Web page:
What is HAE?

HAE is an inherited condition. If a parent has HAE, there is a 50% chance they will pass it on to their children. Family members who have been tested and who do not have HAE will not pass the disease on to their children.

HAE can also occur with no family history as a spontaneous gene mutation.

HAE is characterised by huge swelling of the tissues (angioedema) which last from three to five days. These swellings can occur on any part of the body; hands and feet, arms and legs, trunk, intestines, genital organs, face, tongue, neck and airway (larynx).

Because the disease is very rare, it is not uncommon for patients to remain undiagnosed for many years.

An example of hand swelling

Left – Normal (no swelling), Right – Untreated HAE attack (swelling)

An example of gastrointestinal swelling

Left – Normal (no swelling), Right – Untreated HAE attack (swelling)
Note – some internal swelling may not show externally

An example of facial swelling

Left – Normal (no swelling), Right –Untreated HAE attack (swelling)

An example of throat swelling

Prodromal symptoms

Some patients can identify warning symptoms (prodomal symptoms) in the 24 hours before an attack. These symptoms can include extreme tiredness, a rash or tingling over the affected site.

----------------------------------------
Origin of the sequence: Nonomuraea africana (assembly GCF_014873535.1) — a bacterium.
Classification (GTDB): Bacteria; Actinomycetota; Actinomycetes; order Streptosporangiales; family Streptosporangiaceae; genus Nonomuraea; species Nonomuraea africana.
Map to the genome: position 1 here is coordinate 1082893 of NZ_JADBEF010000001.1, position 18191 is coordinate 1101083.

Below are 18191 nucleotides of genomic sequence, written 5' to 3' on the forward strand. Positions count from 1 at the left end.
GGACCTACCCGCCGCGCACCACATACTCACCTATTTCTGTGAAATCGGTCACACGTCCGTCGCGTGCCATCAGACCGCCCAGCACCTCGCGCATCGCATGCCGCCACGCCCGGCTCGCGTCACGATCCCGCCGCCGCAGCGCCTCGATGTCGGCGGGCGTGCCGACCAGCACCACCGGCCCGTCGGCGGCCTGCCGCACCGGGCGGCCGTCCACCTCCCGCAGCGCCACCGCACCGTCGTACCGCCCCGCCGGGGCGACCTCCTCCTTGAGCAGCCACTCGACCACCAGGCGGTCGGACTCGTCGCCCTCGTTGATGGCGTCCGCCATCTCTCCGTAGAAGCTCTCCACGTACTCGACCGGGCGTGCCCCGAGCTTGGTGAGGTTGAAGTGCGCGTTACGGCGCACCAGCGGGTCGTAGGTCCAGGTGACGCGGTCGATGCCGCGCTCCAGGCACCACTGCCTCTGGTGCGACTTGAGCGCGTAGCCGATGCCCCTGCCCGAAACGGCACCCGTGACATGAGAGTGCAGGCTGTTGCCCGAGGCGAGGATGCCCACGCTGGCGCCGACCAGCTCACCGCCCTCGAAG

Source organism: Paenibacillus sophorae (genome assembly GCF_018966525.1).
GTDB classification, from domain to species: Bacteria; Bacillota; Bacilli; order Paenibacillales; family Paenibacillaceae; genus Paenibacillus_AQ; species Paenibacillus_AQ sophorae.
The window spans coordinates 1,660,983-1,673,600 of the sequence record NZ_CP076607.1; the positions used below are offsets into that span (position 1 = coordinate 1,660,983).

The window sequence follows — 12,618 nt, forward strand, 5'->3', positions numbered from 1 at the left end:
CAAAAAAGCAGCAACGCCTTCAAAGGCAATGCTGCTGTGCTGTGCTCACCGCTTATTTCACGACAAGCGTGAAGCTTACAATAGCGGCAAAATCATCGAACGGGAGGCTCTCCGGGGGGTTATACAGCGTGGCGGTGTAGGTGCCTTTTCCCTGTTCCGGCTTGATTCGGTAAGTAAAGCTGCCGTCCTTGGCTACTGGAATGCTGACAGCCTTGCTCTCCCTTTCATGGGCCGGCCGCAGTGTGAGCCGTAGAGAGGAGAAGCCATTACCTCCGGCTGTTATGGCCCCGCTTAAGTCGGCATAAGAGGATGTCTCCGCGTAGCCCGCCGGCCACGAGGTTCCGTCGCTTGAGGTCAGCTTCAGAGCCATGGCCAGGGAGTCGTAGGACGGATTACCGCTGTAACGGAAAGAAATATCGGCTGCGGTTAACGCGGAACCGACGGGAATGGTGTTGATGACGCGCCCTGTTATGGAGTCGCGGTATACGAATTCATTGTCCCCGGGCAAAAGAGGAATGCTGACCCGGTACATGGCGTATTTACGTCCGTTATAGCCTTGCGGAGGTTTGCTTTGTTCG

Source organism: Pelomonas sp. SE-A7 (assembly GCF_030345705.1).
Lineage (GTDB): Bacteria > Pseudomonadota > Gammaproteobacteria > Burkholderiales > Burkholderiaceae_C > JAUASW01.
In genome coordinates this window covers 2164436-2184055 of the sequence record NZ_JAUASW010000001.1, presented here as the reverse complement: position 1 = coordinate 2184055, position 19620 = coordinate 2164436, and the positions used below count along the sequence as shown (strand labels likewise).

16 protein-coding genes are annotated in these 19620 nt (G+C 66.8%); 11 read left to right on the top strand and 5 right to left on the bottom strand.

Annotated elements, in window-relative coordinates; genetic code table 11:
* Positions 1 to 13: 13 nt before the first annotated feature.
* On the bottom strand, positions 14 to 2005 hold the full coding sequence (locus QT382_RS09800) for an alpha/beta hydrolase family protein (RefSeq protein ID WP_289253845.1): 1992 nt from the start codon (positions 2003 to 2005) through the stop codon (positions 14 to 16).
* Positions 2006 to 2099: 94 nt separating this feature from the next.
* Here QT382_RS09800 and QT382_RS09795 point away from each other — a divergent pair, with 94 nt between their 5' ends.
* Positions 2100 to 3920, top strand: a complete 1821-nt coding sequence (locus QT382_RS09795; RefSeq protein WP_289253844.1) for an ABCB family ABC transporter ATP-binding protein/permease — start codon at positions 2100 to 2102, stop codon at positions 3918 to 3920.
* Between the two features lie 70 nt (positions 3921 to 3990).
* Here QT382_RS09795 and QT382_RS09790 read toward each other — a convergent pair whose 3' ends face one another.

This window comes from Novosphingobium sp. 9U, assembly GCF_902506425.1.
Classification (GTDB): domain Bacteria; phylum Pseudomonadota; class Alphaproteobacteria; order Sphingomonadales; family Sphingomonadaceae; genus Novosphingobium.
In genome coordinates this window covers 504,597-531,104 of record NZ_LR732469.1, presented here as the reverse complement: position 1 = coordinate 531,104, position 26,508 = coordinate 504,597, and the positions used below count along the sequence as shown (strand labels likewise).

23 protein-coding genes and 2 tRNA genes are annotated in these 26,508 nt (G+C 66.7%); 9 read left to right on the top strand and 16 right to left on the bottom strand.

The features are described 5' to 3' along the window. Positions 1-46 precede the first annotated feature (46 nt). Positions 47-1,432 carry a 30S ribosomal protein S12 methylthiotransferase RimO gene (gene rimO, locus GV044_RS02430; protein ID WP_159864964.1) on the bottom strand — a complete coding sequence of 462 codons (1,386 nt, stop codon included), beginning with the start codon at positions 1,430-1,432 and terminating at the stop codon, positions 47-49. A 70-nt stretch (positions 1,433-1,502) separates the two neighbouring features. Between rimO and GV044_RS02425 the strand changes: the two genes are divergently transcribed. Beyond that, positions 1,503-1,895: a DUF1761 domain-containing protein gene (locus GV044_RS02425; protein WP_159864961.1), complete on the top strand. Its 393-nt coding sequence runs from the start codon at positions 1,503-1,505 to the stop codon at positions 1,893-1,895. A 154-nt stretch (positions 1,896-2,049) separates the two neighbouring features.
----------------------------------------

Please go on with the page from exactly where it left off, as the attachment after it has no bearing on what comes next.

An example of a HAE rash

HAE attacks can start at any time from early childhood, in adolescence or later in life.The frequency of attacks can vary from once or twice a year to every few days in the most severely affected patients.Intestinal swelling causes sickness and diarrhoea and very severe pain.

Swelling of the face and tongue can lead to swelling of the airway which is life threatening.

HAE-related swelling is NOT the same as swelling caused by allergies and cannot be treated as an allergic reaction. Antihistamines, corticosteroids (prednisone), and epinephrine are ineffective in relieving angioedema symptoms of HAE